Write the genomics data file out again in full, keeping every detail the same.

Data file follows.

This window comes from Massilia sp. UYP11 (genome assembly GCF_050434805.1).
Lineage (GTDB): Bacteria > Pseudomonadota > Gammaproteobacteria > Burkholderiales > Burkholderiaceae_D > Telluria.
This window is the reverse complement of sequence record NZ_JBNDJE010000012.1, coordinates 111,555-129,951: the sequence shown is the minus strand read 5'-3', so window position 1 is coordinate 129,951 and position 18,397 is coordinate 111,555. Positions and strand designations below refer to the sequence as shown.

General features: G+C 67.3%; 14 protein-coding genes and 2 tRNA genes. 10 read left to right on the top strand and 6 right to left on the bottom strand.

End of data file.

This window comes from Massilia sp. UYP11 (genome assembly GCF_050434805.1).
Lineage (GTDB): Bacteria > Pseudomonadota > Gammaproteobacteria > Burkholderiales > Burkholderiaceae_D > Telluria.
This window is the reverse complement of sequence record NZ_JBNDJE010000012.1, coordinates 111,555-129,951: the sequence shown is the minus strand read 5'-3', so window position 1 is coordinate 129,951 and position 18,397 is coordinate 111,555. Positions and strand designations below refer to the sequence as shown.

General features: G+C 67.3%; 14 protein-coding genes and 2 tRNA genes. 10 read left to right on the top strand and 6 right to left on the bottom strand.